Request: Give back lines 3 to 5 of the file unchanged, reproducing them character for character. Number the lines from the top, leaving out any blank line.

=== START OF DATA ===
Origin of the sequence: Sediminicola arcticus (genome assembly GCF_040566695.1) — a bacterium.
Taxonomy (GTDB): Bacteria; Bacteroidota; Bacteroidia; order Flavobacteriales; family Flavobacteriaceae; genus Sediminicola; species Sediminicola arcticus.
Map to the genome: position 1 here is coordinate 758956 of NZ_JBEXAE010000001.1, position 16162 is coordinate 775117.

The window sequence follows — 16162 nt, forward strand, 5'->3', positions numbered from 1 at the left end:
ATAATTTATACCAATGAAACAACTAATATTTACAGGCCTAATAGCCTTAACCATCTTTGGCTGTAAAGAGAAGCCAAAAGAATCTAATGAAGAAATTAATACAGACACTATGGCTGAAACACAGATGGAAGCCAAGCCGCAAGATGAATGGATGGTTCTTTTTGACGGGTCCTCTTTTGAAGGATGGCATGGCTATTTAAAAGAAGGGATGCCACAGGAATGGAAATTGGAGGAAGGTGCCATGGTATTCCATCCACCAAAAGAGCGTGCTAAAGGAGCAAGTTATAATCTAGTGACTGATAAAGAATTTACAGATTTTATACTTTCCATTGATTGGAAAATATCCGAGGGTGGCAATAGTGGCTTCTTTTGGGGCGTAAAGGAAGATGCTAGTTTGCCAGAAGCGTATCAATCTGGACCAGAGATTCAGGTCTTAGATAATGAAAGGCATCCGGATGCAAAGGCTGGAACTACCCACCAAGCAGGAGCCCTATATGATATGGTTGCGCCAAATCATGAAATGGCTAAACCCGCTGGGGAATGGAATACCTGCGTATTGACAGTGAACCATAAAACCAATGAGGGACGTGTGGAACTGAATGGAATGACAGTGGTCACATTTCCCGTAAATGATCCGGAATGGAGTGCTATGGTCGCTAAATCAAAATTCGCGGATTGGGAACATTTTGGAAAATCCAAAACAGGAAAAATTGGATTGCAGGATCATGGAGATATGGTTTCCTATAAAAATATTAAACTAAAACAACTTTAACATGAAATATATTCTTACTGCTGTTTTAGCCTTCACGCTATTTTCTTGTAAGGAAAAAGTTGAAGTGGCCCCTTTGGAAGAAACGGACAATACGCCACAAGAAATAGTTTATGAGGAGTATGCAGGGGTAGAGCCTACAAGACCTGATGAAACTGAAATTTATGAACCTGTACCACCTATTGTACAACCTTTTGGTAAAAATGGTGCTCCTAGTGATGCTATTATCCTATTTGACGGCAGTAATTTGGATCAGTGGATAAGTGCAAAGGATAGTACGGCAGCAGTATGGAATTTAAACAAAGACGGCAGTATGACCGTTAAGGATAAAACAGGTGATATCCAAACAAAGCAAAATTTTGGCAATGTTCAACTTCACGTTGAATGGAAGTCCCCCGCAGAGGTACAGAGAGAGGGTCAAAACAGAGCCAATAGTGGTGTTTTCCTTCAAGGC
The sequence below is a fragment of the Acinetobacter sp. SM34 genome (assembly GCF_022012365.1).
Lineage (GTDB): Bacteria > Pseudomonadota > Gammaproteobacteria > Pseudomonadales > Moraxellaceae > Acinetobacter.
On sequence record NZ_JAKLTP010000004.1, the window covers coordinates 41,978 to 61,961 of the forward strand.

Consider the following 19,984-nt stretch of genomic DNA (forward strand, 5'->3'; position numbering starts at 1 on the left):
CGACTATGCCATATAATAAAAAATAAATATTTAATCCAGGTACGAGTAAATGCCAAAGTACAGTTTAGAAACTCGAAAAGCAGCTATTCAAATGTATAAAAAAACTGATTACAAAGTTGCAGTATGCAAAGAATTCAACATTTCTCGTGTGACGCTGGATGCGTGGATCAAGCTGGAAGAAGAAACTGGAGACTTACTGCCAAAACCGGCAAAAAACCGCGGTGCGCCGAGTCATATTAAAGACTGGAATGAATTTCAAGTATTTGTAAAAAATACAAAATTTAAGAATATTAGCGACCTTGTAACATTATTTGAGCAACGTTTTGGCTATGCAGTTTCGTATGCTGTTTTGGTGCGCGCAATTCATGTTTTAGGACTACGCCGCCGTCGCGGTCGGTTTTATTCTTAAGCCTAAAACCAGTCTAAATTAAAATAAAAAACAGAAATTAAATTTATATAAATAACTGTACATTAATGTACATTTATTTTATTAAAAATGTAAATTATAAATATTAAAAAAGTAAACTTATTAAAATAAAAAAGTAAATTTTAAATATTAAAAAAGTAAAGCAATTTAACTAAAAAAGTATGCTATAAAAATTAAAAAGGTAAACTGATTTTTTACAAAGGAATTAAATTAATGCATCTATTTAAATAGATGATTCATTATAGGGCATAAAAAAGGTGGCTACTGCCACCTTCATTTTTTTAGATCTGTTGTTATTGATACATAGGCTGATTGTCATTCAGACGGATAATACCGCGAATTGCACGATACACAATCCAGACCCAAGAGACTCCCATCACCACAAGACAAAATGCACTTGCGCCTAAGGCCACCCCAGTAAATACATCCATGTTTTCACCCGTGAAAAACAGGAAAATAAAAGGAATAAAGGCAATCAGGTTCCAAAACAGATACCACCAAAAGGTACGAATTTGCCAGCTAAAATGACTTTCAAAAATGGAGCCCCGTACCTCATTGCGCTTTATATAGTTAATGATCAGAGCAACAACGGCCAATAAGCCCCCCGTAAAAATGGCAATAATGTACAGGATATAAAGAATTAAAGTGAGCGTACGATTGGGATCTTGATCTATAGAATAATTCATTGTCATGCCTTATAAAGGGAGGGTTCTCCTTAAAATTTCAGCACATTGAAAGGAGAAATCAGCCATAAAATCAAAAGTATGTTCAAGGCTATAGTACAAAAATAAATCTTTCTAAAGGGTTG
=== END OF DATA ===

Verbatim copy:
Map to the genome: position 1 here is coordinate 758956 of NZ_JBEXAE010000001.1, position 16162 is coordinate 775117.

The window sequence follows — 16162 nt, forward strand, 5'->3', positions numbered from 1 at the left end:
ATAATTTATACCAATGAAACAACTAATATTTACAGGCCTAATAGCCTTAACCATCTTTGGCTGTAAAGAGAAGCCAAAAGAATCTAATGAAGAAATTAATACAGACACTATGGCTGAAACACAGATGGAAGCCAAGCCGCAAGATGAATGGATGGTTCTTTTTGACGGGTCCTCTTTTGAAGGATGGCATGGCTATTTAAAAGAAGGGATGCCACAGGAATGGAAATTGGAGGAAGGTGCCATGGTATTCCATCCACCAAAAGAGCGTGCTAAAGGAGCAAGTTATAATCTAGTGACTGATAAAGAATTTACAGATTTTATACTTTCCATTGATTGGAAAATATCCGAGGGTGGCAATAGTGGCTTCTTTTGGGGCGTAAAGGAAGATGCTAGTTTGCCAGAAGCGTATCAATCTGGACCAGAGATTCAGGTCTTAGATAATGAAAGGCATCCGGATGCAAAGGCTGGAACTACCCACCAAGCAGGAGCCCTATATGATATGGTTGCGCCAAATCATGAAATGGCTAAACCCGCTGGGGAATGGAATACCTGCGTATTGACAGTGAACCATAAAACCAATGAGGGACGTGTGGAACTGAATGGAATGACAGTGGTCACATTTCCCGTAAATGATCCGGAATGGAGTGCTATGGTCGCTAAATCAAAATTCGCGGATTGGGAACATTTTGGAAAATCCAAAACAGGAAAAATTGGATTGCAGGATCATGGAGATATGGTTTCCTATAAAAATATTAAACTAAAACAACTTTAACATGAAATATATTCTTACTGCTGTTTTAGCCTTCACGCTATTTTCTTGTAAGGAAAAAGTTGAAGTGGCCCCTTTGGAAGAAACGGACAATACGCCACAAGAAATAGTTTATGAGGAGTATGCAGGGGTAGAGCCTACAAGACCTGATGAAACTGAAATTTATGAACCTGTACCACCTATTGTACAACCTTTTGGTAAAAATGGTGCTCCTAGTGATGCTATTATCCTATTTGACGGCAGTAATTTGGATCAGTGGATAAGTGCAAAGGATAGTACGGCAGCAGTATGGAATTTAAACAAAGACGGCAGTATGACCGTTAAGGATAAAACAGGTGATATCCAAACAAAGCAAAATTTTGGCAATGTTCAACTTCACGTTGAATGGAAGTCCCCCGCAGAGGTACAGAGAGAGGGTCAAAACAGAGCCAATAGTGGTGTTTTCCTTCAAGGC